On May 30, Public Television’s “Sunday News” referred to the Armenian and Azerbaijani enclaves in one of its reports. The report on YouTube is entitled “The legal and political component of the issue of the Armenian and Azerbaijani enclaves.”
The journalist also visited the village of Tigranashen and said that during the Soviet Union it was part of Azerbaijan and Azerbaijanis lived there.
Human Rights Defender (HRD) Arman Tatoyan described the report’s emphasis as highly condemnable through a Facebook post and criticized Public Television.
Tatoyan believes that the journalist’s formulations directly contradict the rights of the border residents of Armenia in an already difficult situation and contribute to the disruption of border security, as there are obvious unprofessional, mechanical approaches and obviously wrong formulations.
“Public Television, being founded by the Government of the Republic of Armenia, is obliged to take into account that its materials are perceived as a state stance, which means that these materials can also be used against the rights of RA citizens in various, including international instances.
The Human Rights Defender also considers the materials with similar formulations broadcast by Public Television under the formulations that have been used by some RA officials recently, thus contradicting the rights of the border residents and their security.
Therefore, we demand that Public Television, when preparing materials on the rights of the border residents of the Republic of Armenia, be guided exclusively by professional approaches” the ombudsman’s statement reads.
Arman Tatoyan’s post on June 2 was followed by a statement from the members of the Public Broadcaster, in which they expressed their surprise and in their turn criticized the ombudsman’s activities, noting that he exceeded his authority and his authority to evaluate journalistic work and openly interfered in the media.
“We urge Public Television to apply to a third party, the Media Ethics Monitoring Body, for an impartial professional opinion on its report and to present it to the public,” the statement said.
Thus, the distant discussion of “Lurer” about the report on the enclaves did not stop. The Human Rights Defender issued a statement for a second time.
“The very disturbing statement of the Public Broadcaster Council as a state institution completely changes the presumption that the report with the dangerous accents of the Public TV’s ‘News’ program is in fact a special program policy or part of it,” the statement reads.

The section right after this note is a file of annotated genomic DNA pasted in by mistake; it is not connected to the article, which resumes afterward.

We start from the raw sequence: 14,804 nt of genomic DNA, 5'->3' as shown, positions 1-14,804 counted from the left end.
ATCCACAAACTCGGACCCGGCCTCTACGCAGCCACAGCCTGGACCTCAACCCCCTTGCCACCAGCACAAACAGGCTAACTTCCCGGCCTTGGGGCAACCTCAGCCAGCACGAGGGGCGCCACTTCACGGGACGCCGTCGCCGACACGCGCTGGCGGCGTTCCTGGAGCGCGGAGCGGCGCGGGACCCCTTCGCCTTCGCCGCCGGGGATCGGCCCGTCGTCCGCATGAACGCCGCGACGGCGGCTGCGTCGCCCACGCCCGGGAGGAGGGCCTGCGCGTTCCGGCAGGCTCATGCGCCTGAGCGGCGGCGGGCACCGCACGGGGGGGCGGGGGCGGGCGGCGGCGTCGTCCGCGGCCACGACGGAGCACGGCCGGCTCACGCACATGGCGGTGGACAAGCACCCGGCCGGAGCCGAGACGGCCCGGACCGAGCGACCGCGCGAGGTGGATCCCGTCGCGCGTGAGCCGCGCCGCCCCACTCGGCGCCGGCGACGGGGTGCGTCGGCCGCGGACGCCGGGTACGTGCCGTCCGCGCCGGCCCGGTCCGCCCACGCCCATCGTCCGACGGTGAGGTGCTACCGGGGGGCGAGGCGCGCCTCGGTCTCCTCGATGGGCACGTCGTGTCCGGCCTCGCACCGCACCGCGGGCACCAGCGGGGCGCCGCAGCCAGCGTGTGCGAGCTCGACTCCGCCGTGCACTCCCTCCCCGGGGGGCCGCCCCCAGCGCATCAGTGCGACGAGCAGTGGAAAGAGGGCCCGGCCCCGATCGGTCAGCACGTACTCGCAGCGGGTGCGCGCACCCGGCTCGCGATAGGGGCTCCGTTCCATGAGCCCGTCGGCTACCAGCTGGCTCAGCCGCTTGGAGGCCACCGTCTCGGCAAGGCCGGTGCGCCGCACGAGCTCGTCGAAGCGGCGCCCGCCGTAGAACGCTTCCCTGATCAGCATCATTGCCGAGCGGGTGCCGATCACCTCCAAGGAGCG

Arman Tatoyan notes that studies have shown that the TV and print materials of many Azerbaijani media outlets have made the report a subject of public discussion, noting that in Armenia they state that the mentioned villages belong to Azerbaijan and provide evidence with numerous references, as well as asking the Public Broadcaster Board a number of questions about the “News” report.
Chairman of the Committee to Protect Freedom of Expression Ashot Melikyan says that he watched “Lurer’s” already known material and studied the content of the following statements. He thinks that the reactions from both the Human Rights Defender and the PBC are quite harsh, and accusatory. This style of communication does not lend to discussing the situation in order to find reasonable solutions.
“I think that this topic has been politicized to some extent. The ombudsman’s assessments of the report contained conclusions that were clearly not in the report, although such assumptions could have been made in the context. If we are talking about enclaves, then that video was more of an excursion. As far as it was necessary to address it at this very moment, I must agree with the Human Rights Defender on this issue. I think it was not urgent to raise this issue in the current sensitive situation, moreover, it was more passionate. On the other hand, the public broadcaster pursues its own policy and decides the subject of its coverage, and some of the ombudsman’s appeals can be interpreted as interference in the public broadcaster’s activities,” said Melikyan.
Ashot Melikyan notes that the Public Broadcaster must be ready to listen to the criticism addressed to it and take it into account, and in case of a response, clarifications must be presented, not political accusations.
“I think it would be a constructive and healthy approach for the Human Rights Defender to meet with the members of the Public Broadcaster Board and involve independent experts in the discussion, and that this report and further developments be discussed by the Media Monitoring Body, as the Public TV and Radio Company joined the Code of Ethics of the Supervisory Body. I think the material needs a professional evaluation and the expert group can come to a corresponding conclusion,” the chairman of the Speech Protection Committee suggested as a solution to the situation.
The Media Ethics Monitoring Body has not yet received any application on the subject.